[These orations are available in our book: Celebrate Liberty! Famous Patriotic Speeches & Sermons]


* * *

The following two proclamations are applicable to this Fourth of July. The first, issued in 1988 by President Ronald Reagan for that year’s National Day of Prayer, contains sentiments that befit the Fourth of July. The second, issued in 2003 by Texas Governor Rick Perry, also is appropriate. Enjoy!

1988 • Ronald Reagan
“Americans in every generation have turned to their Maker in prayer. In adoration and in thanksgiving, in contrition and in supplication, we have acknowledged both our dependence on Almighty God and the help He offers us as individuals and as a Nation. In every circumstance, whether peril or plenty, whether war or peace, whether gladness or mourning, we have searched for and sought God’s presence and His power, His blessings and His protection, His freedom and His peace, for ourselves, for our children, and for our beloved land.

That was surely so at the very beginning of our Nation, in the earliest days of our quest for independence and liberty. It could only be thus, for a people who recognized God as the Author of freedom; who cherished the ancient but ever new words of Leviticus [ch. 25, ver. 10], ‘Proclaim liberty throughout all the land unto all the inhabitants thereof ’ and who cast those words where they would ring out forever, on the Liberty Bell; who affirmed along with Thomas Jefferson that the God Who gave us life gave us liberty as well.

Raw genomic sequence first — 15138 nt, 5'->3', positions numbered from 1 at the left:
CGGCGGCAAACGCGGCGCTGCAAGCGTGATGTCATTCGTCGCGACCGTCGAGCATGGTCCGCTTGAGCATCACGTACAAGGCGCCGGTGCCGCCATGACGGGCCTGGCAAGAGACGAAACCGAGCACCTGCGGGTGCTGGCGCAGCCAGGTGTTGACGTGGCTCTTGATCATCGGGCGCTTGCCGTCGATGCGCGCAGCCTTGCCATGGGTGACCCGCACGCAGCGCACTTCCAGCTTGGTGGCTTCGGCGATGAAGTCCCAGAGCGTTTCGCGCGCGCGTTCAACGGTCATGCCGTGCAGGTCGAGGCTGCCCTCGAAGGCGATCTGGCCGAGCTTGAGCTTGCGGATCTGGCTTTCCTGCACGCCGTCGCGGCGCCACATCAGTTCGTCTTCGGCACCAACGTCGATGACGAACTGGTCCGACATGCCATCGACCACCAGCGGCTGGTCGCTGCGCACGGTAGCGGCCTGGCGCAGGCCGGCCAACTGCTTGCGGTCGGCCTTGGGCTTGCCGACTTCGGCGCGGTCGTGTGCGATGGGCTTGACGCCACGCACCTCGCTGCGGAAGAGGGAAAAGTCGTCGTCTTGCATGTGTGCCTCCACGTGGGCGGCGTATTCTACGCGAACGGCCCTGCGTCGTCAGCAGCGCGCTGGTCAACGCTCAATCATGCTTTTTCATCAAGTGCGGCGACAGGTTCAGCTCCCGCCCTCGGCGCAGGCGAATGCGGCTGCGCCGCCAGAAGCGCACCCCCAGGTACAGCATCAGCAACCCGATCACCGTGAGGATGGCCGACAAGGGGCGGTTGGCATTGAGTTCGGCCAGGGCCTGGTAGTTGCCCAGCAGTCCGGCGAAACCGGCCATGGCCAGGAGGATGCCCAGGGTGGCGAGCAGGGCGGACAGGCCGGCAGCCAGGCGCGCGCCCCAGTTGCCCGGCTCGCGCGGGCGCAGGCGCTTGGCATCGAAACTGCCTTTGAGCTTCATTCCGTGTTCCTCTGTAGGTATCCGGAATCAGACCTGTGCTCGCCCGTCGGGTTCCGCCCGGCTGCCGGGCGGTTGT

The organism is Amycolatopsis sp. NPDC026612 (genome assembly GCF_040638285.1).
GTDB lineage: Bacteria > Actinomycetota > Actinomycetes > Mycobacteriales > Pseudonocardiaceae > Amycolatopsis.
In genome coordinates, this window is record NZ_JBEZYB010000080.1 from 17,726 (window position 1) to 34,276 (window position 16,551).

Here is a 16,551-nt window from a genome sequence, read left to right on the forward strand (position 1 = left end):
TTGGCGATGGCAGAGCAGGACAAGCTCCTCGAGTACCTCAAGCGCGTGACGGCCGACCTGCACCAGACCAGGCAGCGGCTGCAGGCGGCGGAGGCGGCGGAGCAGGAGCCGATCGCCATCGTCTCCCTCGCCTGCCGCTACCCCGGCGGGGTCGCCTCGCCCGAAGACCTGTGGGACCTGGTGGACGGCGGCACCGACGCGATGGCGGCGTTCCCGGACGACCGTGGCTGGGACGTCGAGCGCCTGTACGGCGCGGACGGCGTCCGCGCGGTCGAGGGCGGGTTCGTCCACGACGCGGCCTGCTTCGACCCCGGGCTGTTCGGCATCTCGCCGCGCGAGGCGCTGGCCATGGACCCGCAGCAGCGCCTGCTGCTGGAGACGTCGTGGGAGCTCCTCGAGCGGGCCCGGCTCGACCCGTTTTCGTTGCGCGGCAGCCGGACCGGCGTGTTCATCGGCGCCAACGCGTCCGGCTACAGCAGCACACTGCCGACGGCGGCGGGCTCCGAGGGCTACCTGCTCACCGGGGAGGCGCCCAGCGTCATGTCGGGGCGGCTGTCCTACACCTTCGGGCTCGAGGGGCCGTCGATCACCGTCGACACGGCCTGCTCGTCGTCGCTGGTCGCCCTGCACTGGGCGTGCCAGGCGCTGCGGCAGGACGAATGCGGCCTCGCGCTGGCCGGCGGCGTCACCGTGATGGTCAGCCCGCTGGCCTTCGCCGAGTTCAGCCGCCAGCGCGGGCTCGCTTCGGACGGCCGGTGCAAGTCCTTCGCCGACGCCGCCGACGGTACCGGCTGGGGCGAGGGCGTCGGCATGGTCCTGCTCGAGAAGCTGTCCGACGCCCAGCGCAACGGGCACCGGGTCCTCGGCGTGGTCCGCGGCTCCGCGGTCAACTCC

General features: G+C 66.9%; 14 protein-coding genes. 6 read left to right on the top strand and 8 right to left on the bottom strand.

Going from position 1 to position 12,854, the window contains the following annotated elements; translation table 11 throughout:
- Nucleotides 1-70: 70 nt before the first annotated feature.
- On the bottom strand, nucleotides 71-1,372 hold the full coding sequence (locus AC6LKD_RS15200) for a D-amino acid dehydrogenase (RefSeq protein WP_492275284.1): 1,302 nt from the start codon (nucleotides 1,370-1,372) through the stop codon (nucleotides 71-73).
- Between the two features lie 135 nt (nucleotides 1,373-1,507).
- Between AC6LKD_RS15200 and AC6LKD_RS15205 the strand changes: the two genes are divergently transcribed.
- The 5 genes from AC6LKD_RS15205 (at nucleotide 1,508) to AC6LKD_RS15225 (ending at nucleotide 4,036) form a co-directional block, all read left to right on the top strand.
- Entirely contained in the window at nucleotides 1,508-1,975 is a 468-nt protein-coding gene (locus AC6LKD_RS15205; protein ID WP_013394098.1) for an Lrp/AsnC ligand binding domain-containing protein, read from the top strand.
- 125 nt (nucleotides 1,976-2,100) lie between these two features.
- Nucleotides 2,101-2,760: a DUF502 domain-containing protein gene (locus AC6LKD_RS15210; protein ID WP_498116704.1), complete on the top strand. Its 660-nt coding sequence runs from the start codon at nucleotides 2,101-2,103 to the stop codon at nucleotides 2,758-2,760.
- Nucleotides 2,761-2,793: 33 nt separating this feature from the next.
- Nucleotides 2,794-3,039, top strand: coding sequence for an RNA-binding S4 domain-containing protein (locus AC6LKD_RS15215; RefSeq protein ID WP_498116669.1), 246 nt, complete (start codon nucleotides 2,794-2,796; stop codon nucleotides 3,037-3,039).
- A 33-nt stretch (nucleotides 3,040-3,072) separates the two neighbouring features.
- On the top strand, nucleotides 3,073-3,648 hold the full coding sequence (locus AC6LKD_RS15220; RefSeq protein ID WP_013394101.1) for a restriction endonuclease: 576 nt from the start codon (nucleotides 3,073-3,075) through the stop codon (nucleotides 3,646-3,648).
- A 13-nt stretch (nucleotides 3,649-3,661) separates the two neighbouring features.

So did they believe, those who gathered in Carpenters’ Hall in Philadelphia in 1774, the members of the First Continental Congress. They had come together, in times that tried men’s souls, to deliberate in the united interests of America and for our ‘civil and religious liberties.’ John Adams later wrote his wife Abigail about what followed: ‘When Congress first met, Mr. Cushing made a motion that it should be opened with prayer.’ Some delegates opposed the motion, citing differences in belief among the members; but Sam Adams, that bold lover of liberty and our country, arose to utter words of healing and unity. ‘I can hear the prayer,’ he said, ‘of anyone of piety and virtue who is . . . a friend to his country.’ He went on to suggest that a clergyman of a persuasion other than his own open the First Continental Congress with prayer.

And so it happened. Because Sam Adams gave voice to all the goodness, the genius, and the generosity that make up the American spirit, the First Continental Congress made its first act a prayer – the beginning of a great tradition.

We have, then, a lesson from the Founders of our land, those giants of soul and intellect whose courageous pledge of life and fortune and sacred honor, and whose ‘firm reliance on the protection of Divine Providence,’ have ever guided and inspired Americans and all who would fan freedom’s mighty flames and live in ‘freedom’s holy light.’ That lesson is clear that in the winning of freedom and in the living of life, the first step is prayer.